Abby and David are now in bed together. Abby wonders if they should get Peter out of school. David agrees that they will if things 'get tricky'. He tells her to stop worrying and go to sleep.
Jenny has taken Andrew's advice and is leaving London with a few belongings. However she is soon intercepted by some youths who are busy looting shops. They attack her but she escapes.
Abby gets up in the night in a wretched feverish state. David comes to her and she tells him she thinks she's dying. David tries to call Dr. Gordon but realises the phone is still dead as Abby slides to the floor unconscious.
Jenny, now fearful of everyone, hides behind a car as she seems some people go past. Meanwhile David has found Dr. Gordon, who tells him that his wife died that afternoon and that in total seventeen people in the village have died. He fears that within a week millions will have succumbed to the virus and died.
David asks Dr. Gordon if he will return with him to see Abby. He agrees. Jenny meanwhile has found shelter in an abandoned car.
Time passes as Abby sleeps fitfully under the grip of the virus. Eventually after days have passed she wakes to find she is alone in her bed.
A very weak Abby makes her way to the kitchen where she finds the cheese and the contents of the fridge have gone off. She goes to the sitting room and suddenly sees David lying behind her on the sofa. He is dead.
Jenny is still wandering alone. She meets a Welshman who tells her to keep her distance. Jenny tells him that she passed through a village the previous night where a church bell was ringing. She went to the church where some people were still alive, but they wouldn't let her in.
The man tells her that all they have to do is wait for the doctors to clear it up. He thinks its a bit like the war and that 'the Yanks will have the cure'. Jenny wishes him good luck and leaves him be.
Abby is still sitting in shock near David's body. After a time she gets up to dress herself.
Abby has managed to dress herself and leaves her home to explore her village, which appears to be deserted.
She goes to Dr. Gordon's house but finds that he is dead. She tries the church next.
Abby discovers the church to be full of corpses. She leaves the church and turns to the heavens crying out aloud 'Please, God, don't let me be the only one!'
Abby returns home and suddenly remembers her son Peter.
Jenny hears the noise of a car engine and rushes towards the road to try and intercept the car. Abby is at the wheel.
Jenny fails to attract Abby's attention and misses her by seconds. She is alone again.
Abby arrives at Peter's school and sounds her horn to attract attention but no-one responds. She enters the school and goes to Peter's dormitory, fearful that she may find his corpse there.
Abby is relieved to find Peter's bed is empty. She is about to leave the school when she notices a light coming from one of the outhouses. She goes to investigate.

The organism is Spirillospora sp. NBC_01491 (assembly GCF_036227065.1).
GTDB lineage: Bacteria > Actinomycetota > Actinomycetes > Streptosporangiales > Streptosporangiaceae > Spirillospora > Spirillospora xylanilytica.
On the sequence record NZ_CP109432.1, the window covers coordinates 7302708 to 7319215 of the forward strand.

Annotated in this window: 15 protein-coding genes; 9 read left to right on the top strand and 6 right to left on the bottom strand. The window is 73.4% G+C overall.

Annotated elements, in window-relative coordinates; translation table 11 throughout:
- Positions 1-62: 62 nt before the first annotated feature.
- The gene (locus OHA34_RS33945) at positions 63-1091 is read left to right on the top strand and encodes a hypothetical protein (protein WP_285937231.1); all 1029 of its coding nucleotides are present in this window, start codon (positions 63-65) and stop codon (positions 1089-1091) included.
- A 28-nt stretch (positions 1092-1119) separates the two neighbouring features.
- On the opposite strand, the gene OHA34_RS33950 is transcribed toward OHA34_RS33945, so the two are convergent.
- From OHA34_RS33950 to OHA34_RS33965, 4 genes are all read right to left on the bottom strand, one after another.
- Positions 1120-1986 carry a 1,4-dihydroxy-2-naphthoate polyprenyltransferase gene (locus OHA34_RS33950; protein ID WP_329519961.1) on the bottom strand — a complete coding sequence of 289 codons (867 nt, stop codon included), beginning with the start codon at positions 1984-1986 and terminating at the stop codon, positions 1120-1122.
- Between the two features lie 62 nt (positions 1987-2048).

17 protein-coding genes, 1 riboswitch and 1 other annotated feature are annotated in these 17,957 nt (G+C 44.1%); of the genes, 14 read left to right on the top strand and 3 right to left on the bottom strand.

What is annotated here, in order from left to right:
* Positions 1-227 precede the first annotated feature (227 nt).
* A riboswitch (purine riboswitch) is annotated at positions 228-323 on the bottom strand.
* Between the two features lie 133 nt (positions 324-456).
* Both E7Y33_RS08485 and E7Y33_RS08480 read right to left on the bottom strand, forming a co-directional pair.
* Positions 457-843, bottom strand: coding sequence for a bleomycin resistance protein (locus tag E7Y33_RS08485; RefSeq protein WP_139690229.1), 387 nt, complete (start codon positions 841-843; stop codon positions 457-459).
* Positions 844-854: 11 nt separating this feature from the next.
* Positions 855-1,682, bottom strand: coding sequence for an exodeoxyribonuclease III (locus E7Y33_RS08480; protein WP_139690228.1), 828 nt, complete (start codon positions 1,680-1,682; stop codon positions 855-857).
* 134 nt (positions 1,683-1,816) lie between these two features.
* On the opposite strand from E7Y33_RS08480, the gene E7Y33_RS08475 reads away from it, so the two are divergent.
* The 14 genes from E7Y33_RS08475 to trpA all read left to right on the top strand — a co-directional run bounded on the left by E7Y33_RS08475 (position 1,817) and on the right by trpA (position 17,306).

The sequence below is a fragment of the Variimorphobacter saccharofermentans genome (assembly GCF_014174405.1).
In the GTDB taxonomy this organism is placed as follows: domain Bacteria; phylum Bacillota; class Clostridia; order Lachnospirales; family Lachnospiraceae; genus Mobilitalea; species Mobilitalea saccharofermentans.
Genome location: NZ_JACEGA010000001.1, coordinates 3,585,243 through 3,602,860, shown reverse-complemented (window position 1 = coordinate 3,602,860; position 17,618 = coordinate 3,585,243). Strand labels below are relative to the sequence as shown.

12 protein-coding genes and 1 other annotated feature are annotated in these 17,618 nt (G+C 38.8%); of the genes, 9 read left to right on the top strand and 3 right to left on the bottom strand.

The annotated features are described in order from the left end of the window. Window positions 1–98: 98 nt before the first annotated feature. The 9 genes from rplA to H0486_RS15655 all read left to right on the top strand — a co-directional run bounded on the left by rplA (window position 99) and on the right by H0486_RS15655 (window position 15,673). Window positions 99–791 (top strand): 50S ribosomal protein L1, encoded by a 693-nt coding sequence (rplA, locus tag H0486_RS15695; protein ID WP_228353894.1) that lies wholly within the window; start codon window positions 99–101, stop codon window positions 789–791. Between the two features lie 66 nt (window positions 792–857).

Abby finds a man there, who she initially thinks is dead. The man wakes from sleep and introduces himself as Dr. Bronson. He tells her that Peter and some other boys went off with one of the teachers, Mr Fielding, five days ago and that 300 died at the school.
Bronson was the only survivor. Meanwhile, Bronson shows Abby the wireless set he has been using, from which he has learned that the same events have happened globally. He knows that a state of emergency was declared but it was too late as there was no-one left to administer it.
Meanwhile, Jenny approaches a man who is sitting by a campfire. He tells her to keep away but she decides to stay by the fire, telling him she is too tired to move on.
Night has passed. Bronson is now telling Abby that he believes that the real survivors will be those who come through what has happened, beyond the stockpiles which will last for a few years. Scavenging can only sustain the survivors of 'the death' for so long. He thinks that everyone left will have to learn again. He asks Abby if she could make a candle? He thinks that himself he could perhaps fashion some sort of stone tool and finds it ironic that they are of the generation that put man on the moon.
Bronson thinks the survivors have a breathing space of several generations but that they must learn in this time. He doesn't think he will be a very good survivor as he is almost deaf. Abby bids him goodbye.
Jenny wakes to find the man dead and discovers that he was carrying bags of now useless five pound notes.
Abby arrives back home, picks up some petrol from the garage and goes inside. She then has a shower.
After her shower, Abby cuts off her hair. Soon after she douses the house with petrol and leaves with a few belongings.
Abby parks up her car some way off from the village and watches mournfully as her house burns. She then turns away, gets in her car and drives off.
Nothing can prepare the viewer for the shock value of the first episode which is both compelling and terrifying. All the clichés of disaster drama are avoided as events concentrate around just a few individuals and their experiences. Abby and David's discussion of how it 'could never happen here' whilst Abby dutifully cooks is particularly effective. The viewer has all the clues that that this is probably the last supper Abby will prepare in the old world. It is also her very last day as a...